The Friends of the Ocee Library is a non-profit group whose purpose is to promote general knowledge of library services and to provide financial assistance for special library needs and events.

As of 25 June 2019, OCEE LIBRARY WILL BE CLOSED FOR RENOVATIONS. Ocee will be closed for ~6-9 months.

Please visit to find alternate library locations and hours. You'll also find info regarding the renovations/closures that are taking place throughout the library system.

Ocee library is offering programs at off-site locations. This blog will remain active during the closure.

Saturday, November 16, 2019

Have You Used Overdrive/Libby?

Here's a few suggestions and tips-

The Family Road Trip Collection is perfect for holiday drives!
Road tripping with smaller children? This collection contains shorter stories
Frustrated by Overdrive wait times? These collections can help!
Try Something Different:
Available Now:
Your Next Great Read:

Upcoming Books Sales

Looking to stock up on books for the colder weather? Have book lovers on your Christmas list? Would like to have books on hand for kids home over holidays or visiting?

Friends of the Alpharetta Library Book Sale 
10 Park Plaza, Alpharetta 30009 
Saturday, December 7. 10:00 am-4:00 pm

Friends of the Milton Library Book Barn Sale 
855 Mayfield Rd, Milton 30009 
Saturday, December 14. 10:00 am-4:00 pm

Holiday Hours

The following schedule applies to all libraries in the system

Wednesday, November 27, 2019 
Libraries close at 6 pm for Thanksgiving Holiday
Thursday, November 28, 2019. Closed
Friday, November 29, 2019. Closed

Tuesday, December 24, 2019. Closed for Christmas Eve
Wednesday, December 25, 2019. Closed for Christmas

Tuesday, December 31, 2019. Closed for New Year's Eve
Wednesday, January 1, 2020. Closed for New Year's Day

100 Novels That Shaped Our World

'Stories have the power to change us. The BBC asked a panel of leading writers, curators and critics to choose 100 genre-busting novels that have had an impact on their lives, and this is the result. These English language novels, written over the last 300 years, range from children’s classics to popular page turners. Organised into themes, they reflect the ways books help shape and influence our thinking. There was months of deliberation and reflection by the panel but what would you have chosen? Share the novel that's shaped you on BBC's Facebook page or using #mybooklife on Twitter.'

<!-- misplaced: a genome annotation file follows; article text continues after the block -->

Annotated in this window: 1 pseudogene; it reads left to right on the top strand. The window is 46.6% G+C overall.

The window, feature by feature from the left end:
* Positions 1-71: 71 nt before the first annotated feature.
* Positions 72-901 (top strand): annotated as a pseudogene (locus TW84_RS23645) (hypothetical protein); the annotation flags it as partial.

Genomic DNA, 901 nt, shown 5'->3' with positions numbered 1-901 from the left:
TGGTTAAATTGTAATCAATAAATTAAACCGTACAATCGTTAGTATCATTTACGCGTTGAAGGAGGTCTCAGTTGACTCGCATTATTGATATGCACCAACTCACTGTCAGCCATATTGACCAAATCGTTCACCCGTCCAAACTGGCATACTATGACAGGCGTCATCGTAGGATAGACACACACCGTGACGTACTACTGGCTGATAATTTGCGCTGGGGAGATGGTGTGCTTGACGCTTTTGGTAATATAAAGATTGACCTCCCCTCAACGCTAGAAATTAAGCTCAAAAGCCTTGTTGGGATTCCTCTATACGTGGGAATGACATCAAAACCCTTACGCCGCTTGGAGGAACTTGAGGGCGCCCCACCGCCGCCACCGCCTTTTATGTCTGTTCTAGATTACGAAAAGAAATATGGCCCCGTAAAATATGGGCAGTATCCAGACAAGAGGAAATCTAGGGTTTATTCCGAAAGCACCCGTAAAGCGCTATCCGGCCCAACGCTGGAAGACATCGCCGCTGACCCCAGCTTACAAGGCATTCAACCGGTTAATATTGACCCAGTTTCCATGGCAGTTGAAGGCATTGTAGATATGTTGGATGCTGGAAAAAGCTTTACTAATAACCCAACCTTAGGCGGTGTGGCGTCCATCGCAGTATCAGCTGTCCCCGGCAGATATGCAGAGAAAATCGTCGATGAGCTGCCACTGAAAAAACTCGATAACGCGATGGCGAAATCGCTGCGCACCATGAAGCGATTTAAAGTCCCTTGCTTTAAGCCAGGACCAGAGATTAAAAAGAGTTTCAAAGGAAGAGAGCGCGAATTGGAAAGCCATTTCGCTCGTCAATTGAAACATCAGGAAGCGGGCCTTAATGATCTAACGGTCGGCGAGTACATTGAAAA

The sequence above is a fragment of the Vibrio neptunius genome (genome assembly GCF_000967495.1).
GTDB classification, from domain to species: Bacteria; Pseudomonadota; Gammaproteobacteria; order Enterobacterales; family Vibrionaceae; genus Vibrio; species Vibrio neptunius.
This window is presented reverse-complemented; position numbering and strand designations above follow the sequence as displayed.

Hallmark Christmas

Of the 40 Hallmark Channel Christmas movies this year, 11 of them are based on books. 
Here's a few to get you started reading. Visit Book Riot for the complete list, a brief synopsis, and their movie name.






Dickenson's Recipes

Seems Emily Dickinson was more famous for her baking than her poetry during her lifetime. LitHub features several of her recipes for the holidays. The "Black Cake" requires 19 eggs and 5 lbs of raisins. The fruitcake is said to weigh ~20 pounds! The other recipes included in the article look delicious! This one would be great to make with the kids-


1 quart flour
1/2 cup butter
1/2 cup cream
1 tablespoon ginger
1 teaspoon soda
1 teaspoon salt
Make up with molasses

The editors of Emily Dickinson: Profile of the Poet as Cook add these instructions: “Cream the butter and mix with lightly whipped cream. Sift dry ingredients together and combine with the other ingredients. The dough is stiff and needs to be pressed into whatever pan you choose. A round or small square pan is suitable. Bake at 350 degrees for 20–25 minutes.” There is no attendant recipe for the glaze, although Dickinson did apparently glaze her gingerbread, and sometimes garnished it with an edible flower or two.

Too Much of a Good Thing?

Like a big holiday meal, sometimes too much of a good thing is just too much. The same can be said for long books - say 500+ pages. Book Riot has a few suggestions to make it through to the very last word.

  • Know yourself - read a few pages before you commit 
  • Reduce distractions
  • Break up long books. Read something short and easy 1/2 way
  • Slow down - it's not a race
  • Listen - try the audio version
  • Take notes or journal
  • Read in an enjoyable, comfortable space

Goodbye, Gabriel

Nov 13, 2019
By Arielle Kass, The Atlanta Journal-Constitution

The director of the Fulton County library system is leaving the county for a job in New Orleans, according to a statement from that city.

Gabriel Morley came to Fulton County in 2016, and was the first permanent director since 2012. At the time, he said he wanted to use the system to foster new ideas about what a library could be.